Greens should learn from the beavers. Strings of dams can moderate flood risk, as well as creating drought sanctuaries and secure water for graziers, towns, irrigators and wildlife. Modern cities could not survive without large water storages for drinking water, sanitation, gardens and factories.

Fresh water is also necessary to produce fresh food. We can have fresh milk, butter, cheese, meat, vegetables, nuts and fruit; or we can irrigate the oceans and import fresh food from more sensible countries. And without fresh water and fresh food, there will be no local food processing.

Those infected with the green religion believe we should waste our fresh water by allowing it all to return as quickly as possible to the salty seas. They fight to protect beaver dams and natural lakes, but persistently oppose human dams and lakes. Some even want existing dams destroyed, while wasting billions on energy-hungry desalination and sewerage re-treated plants, pumps and pipelines.

They also want to prohibit man’s production of two drought-defying atmospheric gases, both released by the burning of hydrocarbons – carbon dioxide which makes plants more drought tolerant, and water vapour which feeds the clouds and the rain.

Green water policies are un-sustainable, even suicidal.

Humans must copy the beavers and “Build more Dams”. And help the biosphere by burning more hydrocarbons.


Australia: Great Barrier Reef suffers 'tragic' coral bleaching event

This is utter rubbish.  Bleaching events are poorly understood but one thing we know is that they are NOT a response to warmer water.  Corals are at their most prolific in Torres strait, the part of Australia nearest to the equator, and hence the warmest East coast waters.  And in any case even NOAA's "adjusted" figures showed only 13 hundredths of one degree global  temperature rise in 2015

Fears of a mass coral bleaching event on the Great Barrier Reef have prompted federal authorities to issue an urgent warning on the natural wonder, which is *under threat from climate change*.
The Great Barrier Reef Marine Park Authority on Tuesday said patchy bleaching had been detected on multiple reefs in mainly shallow areas, and weather forecasts of upcoming hot conditions posed a dangerous threat over the next few weeks.

In a statement, the authority said the conditions had triggered "level one incident response" involving more in-water field surveys and monitoring by authorities and researchers.

Climate action advocacy group said the bleaching was "tragic" and the Turnbull government should block what would be Australia's largest coal mine, by Indian mining giant Adani, and commit to halting new fossil fuel projects nationally.

The authority said the bleaching had occurred in mainly shallow areas where corals are often exposed to high levels of sunlight.
Chairman Russell Reichelt said February and March were the highest risk periods for mass coral bleaching on the reef because of hot, dry El Nino conditions and high sea surface temperatures, adding "the next few weeks will be critical".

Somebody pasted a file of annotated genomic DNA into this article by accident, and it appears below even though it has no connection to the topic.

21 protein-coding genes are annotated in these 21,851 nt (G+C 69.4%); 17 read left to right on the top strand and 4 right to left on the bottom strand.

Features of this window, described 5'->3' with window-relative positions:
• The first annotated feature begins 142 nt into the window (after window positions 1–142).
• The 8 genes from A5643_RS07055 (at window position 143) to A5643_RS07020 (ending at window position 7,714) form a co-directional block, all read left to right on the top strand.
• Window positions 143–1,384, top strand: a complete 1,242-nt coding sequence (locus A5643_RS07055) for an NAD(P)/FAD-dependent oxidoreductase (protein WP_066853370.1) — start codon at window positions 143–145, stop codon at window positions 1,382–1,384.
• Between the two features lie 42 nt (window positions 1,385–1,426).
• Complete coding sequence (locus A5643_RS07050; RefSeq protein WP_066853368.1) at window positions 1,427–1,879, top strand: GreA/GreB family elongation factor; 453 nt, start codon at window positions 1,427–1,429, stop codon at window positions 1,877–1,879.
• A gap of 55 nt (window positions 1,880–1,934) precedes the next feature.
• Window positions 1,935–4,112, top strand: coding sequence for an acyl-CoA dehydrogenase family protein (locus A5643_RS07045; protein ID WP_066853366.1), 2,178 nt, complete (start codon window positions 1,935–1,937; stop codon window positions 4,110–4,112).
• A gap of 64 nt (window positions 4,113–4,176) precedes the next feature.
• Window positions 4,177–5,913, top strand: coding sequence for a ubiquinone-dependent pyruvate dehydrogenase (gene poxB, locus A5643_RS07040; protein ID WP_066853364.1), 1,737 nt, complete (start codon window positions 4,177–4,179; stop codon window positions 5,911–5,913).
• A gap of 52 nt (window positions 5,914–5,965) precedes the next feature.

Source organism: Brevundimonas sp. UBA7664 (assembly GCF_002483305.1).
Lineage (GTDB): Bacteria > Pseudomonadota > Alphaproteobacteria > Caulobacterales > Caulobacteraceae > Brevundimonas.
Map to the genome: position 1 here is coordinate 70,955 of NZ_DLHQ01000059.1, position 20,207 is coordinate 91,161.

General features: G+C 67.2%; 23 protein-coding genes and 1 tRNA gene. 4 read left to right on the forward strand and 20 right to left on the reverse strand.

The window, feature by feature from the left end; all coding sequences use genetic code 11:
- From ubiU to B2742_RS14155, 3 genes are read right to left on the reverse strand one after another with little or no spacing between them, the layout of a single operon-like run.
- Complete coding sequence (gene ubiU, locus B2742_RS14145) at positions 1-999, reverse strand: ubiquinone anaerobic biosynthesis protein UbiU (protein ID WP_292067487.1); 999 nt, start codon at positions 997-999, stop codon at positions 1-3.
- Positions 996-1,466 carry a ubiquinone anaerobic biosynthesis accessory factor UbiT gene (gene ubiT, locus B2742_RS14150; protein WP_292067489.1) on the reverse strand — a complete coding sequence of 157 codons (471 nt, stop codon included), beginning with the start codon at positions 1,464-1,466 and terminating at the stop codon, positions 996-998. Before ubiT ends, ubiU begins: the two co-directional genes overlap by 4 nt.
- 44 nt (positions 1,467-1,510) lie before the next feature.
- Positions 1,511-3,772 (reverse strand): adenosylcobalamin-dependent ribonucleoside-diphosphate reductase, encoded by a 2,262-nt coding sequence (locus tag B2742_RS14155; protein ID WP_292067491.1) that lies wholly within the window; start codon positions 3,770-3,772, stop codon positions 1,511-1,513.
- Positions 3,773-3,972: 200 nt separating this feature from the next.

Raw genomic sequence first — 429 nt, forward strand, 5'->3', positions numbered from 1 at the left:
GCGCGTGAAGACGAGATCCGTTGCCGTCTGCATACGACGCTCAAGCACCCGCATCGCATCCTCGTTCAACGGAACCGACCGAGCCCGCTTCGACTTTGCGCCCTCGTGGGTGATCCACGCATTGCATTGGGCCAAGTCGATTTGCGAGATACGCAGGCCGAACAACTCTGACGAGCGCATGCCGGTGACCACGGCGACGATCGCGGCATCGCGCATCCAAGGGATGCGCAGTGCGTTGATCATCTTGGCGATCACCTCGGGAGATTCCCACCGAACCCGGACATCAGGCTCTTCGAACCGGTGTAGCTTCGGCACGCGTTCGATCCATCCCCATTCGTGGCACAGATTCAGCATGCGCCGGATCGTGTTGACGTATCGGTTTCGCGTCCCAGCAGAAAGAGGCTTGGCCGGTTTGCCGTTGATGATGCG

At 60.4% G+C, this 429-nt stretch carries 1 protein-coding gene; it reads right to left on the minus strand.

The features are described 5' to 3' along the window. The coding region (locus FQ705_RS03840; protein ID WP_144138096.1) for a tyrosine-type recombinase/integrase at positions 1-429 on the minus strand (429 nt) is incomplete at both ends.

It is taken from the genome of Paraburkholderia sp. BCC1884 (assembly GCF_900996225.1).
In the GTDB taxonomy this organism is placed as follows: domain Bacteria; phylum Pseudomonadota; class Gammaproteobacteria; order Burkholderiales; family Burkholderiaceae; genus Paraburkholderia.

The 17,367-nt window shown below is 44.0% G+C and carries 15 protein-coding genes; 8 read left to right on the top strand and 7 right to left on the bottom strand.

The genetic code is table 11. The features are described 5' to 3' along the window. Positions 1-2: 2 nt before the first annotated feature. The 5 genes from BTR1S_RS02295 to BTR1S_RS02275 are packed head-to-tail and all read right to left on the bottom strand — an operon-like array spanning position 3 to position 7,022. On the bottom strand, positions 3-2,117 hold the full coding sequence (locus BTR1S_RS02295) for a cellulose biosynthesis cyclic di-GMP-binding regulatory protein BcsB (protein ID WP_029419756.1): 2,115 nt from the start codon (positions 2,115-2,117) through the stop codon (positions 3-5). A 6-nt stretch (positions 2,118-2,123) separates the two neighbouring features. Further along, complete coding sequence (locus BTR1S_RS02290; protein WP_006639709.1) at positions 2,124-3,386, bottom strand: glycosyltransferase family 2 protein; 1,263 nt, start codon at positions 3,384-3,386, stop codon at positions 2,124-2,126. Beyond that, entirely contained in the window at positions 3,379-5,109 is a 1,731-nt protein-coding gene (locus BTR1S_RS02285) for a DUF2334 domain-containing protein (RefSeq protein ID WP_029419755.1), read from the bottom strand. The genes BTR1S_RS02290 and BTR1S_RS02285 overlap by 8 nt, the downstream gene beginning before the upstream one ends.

"Bleaching is a clear signal that living corals are under physiological stress. If that stress is bad enough for long enough, the corals can die. Corals generally have a temperature limit, and the bleaching indicates they're outside of their comfort zone," Dr Reichelt said.

"At this stage, there appears to be low rates of coral mortality restricted to a small number of reefs, and most of the corals affected by bleaching are those that are particularly vulnerable to this type of event such as plate and branching corals."

The authority says the most common cause of coral bleaching is sustained heat stress, which is occurring more frequently as the climate changes.

Dr Reichelt said the Bureau of Meteorology and the United States' National Oceanic and Atmospheric Administration had forecast a high probability of heat stress that would cause further bleaching.

While sea surface temperatures were fluctuating across the 345,000 square kilometre marine park, in some areas they had reached 2.5 degrees above the summer average, which was exacerbated by lack of cloud cover, he said.

"What happens now will be entirely dependent on local weather conditions. If we're fortunate enough to receive plenty of cloud cover, which will effectively provide shade, it will go a long way to reducing heat absorption by the ocean and alleviating thermal stress on corals," he said.

Dr Reichelt said the bleaching event was less severe than that which has occurred across the Pacific during the current global bleaching event. The authority says past bleaching events show coral reefs can recover if thermal stress does not last for prolonged periods.

If mass bleaching does occur, the authority would study its extent and impacts, alongside coral reef scientists from the Australian Institute of Marine Science, James Cook University, the University of Queensland and the CSIRO.

Blair Palese, chief executive of said the "tragic coral bleaching" showed coal and gas were "warming the planet and destroying the places we love most".

The authority says bleaching occurs when stress causes corals to expel tiny marine algae called zooxanthellae, which live inside their tissue and provide corals with much of their food and colour.
Without zooxanthellae, the coral tissue appears transparent, revealing the coral's bright white skeleton.



For more postings from me, see  DISSECTING LEFTISM, TONGUE-TIED, EDUCATION WATCH INTERNATIONAL, POLITICAL CORRECTNESS WATCH, FOOD & HEALTH SKEPTIC and AUSTRALIAN POLITICS. Home Pages are   here or   here or   here.  Email me (John Ray) here.